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NCJ Number: 167914 Find in a Library
Title: Sex Offender Statutes: Society's Need for Protection Versus an Individual's Constitutional Rights
Journal: Law and Psychology Review  Volume:20  Dated:(Spring 1996)  Pages:263-274
Author(s): L A S Turner
Date Published: 1996
Page Count: 12
Type: Legislation/Policy Analysis
Format: Article
Language: English
Country: United States of America
Annotation: Sex offender registration and community notification laws are examined with respect to their background, intent, impacts on offenders and the community, and constitutionality.
Abstract: Brutal crimes committed by repeat offenders have led to a variety of statutes regarding sexual predators. Thirty-four States had sex offender registration laws as of July 1994, and 14 of those States allowed at least some public access to registry information. Washington's law also provides for preventive detention for life on a second conviction and allows indefinite incarceration of a convicted violent sex offender after the sentence is complete if a jury finds the offender likely to commit further sex offenses. Similar legislation has been proposed in other States. Nevertheless, politicians and therapists have vast differences in their opinions regarding sex offenses and their prevention. The Washington Supreme Court has upheld the State's civil commitment law and the sex offender registration law. However, an appellate court has held that a California law requiring registration for the misdemeanor crime of indecent exposure is unconstitutional as cruel and unusual punishment. The notification requirement of sexual predator laws has yet to be challenged in court on constitutional grounds. Only time and judicial decisions will determine whether the sex offender laws are the best way to balance public safety and offenders' rights. Much skepticism remains in both the mental health and civil liberties communities. However, laws are likely to become stricter until the court system curtails them. Footnotes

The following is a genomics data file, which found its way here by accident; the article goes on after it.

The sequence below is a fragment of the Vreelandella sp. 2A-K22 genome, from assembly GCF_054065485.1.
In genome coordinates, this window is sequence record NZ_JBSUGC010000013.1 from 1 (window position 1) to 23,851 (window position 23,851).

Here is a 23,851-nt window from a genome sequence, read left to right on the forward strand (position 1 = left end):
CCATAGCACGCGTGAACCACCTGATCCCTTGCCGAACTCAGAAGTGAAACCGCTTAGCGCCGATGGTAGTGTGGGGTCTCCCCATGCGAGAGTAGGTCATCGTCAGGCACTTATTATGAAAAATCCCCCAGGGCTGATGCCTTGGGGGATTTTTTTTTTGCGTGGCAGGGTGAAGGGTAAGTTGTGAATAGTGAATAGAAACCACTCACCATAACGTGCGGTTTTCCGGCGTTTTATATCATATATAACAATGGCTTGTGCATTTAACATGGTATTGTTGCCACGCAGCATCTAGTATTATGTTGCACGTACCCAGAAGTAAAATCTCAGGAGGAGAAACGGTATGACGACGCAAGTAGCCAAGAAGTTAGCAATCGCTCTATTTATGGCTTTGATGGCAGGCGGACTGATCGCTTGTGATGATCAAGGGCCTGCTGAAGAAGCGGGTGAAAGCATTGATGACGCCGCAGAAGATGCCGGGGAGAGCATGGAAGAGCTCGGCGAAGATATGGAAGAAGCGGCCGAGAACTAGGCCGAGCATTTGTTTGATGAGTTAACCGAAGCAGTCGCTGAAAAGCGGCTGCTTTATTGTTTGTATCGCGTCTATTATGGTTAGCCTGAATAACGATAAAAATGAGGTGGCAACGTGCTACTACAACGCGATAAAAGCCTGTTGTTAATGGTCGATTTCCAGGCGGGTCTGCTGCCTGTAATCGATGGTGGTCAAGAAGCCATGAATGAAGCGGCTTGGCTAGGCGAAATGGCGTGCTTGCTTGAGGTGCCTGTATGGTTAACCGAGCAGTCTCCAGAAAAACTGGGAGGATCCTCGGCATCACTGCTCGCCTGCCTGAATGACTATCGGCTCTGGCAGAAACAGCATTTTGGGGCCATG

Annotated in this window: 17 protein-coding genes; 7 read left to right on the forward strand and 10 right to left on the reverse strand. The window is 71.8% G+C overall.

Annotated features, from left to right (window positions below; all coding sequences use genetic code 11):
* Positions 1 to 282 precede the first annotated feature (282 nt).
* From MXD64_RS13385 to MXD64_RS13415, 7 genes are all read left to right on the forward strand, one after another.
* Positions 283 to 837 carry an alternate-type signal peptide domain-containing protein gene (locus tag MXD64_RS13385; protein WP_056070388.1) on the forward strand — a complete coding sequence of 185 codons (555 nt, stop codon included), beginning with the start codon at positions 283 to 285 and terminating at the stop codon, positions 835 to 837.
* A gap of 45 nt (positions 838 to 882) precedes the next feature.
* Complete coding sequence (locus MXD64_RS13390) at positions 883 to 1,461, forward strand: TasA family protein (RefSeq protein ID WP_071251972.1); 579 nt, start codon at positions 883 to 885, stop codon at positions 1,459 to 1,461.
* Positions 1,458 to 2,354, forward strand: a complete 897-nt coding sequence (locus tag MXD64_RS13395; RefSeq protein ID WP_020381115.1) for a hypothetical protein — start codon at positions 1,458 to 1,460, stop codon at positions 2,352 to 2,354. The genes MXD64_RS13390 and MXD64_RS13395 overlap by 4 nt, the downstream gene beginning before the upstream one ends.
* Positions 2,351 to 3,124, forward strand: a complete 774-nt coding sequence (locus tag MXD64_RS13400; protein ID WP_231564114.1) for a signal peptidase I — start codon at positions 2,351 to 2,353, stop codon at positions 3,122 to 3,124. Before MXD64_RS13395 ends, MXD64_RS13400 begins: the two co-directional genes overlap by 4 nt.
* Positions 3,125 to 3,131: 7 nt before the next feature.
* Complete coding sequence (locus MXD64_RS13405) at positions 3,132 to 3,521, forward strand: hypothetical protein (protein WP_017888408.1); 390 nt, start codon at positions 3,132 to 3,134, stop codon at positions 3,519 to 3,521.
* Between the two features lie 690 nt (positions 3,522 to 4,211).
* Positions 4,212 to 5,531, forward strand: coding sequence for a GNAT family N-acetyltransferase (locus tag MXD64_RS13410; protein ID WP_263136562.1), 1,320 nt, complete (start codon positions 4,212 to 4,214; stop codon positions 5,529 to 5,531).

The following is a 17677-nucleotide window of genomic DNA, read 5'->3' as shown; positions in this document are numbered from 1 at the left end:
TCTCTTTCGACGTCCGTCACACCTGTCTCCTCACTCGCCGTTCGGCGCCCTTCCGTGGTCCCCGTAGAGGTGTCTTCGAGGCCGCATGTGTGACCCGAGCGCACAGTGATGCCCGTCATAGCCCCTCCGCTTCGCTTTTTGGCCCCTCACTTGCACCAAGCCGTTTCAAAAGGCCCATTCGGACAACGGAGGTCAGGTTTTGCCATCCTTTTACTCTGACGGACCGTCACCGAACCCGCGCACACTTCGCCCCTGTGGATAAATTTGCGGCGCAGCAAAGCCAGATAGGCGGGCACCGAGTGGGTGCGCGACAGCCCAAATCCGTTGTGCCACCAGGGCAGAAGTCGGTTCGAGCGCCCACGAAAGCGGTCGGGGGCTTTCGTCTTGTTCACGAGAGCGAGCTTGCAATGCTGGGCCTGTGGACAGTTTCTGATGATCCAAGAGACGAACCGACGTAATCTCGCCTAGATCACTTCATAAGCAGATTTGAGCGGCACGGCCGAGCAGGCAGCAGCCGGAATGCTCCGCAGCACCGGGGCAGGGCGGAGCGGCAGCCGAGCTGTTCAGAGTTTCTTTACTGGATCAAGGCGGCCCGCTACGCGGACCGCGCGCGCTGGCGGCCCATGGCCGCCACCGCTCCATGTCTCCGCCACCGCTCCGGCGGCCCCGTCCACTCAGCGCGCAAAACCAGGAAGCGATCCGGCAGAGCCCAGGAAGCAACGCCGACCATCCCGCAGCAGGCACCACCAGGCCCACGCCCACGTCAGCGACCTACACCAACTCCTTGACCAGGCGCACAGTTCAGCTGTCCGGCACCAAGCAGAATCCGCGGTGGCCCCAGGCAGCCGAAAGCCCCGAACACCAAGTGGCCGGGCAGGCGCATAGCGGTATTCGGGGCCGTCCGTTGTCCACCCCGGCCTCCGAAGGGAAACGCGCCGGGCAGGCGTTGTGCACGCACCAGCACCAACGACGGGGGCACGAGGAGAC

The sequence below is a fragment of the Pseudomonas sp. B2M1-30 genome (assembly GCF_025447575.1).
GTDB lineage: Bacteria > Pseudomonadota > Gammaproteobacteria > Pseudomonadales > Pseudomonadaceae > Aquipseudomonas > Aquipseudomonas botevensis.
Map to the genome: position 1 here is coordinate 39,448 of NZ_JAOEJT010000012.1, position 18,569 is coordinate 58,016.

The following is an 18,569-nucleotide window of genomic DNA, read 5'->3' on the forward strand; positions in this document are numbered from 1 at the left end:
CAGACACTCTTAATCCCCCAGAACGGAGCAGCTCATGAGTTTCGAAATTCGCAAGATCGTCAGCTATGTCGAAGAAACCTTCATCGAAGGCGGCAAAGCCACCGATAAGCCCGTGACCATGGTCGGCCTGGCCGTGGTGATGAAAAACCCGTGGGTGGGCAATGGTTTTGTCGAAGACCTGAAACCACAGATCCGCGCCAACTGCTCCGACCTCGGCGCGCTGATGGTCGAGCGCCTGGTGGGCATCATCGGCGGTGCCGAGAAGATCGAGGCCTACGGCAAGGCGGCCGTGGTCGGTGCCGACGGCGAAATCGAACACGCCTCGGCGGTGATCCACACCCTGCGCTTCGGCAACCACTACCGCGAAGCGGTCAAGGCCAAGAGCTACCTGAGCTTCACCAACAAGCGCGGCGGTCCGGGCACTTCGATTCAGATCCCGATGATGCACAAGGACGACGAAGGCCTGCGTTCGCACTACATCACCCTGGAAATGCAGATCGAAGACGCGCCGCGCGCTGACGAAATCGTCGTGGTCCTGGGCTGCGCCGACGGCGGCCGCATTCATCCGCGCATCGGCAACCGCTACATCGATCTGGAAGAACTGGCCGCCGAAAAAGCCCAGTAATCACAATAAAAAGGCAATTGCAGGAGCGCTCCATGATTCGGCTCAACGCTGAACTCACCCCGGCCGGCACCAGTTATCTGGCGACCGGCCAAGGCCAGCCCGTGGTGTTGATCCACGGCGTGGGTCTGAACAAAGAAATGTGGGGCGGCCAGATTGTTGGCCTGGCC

Main Term(s): Sexual assault victims
Index Term(s): Corrections policies; Sex offenders; State laws
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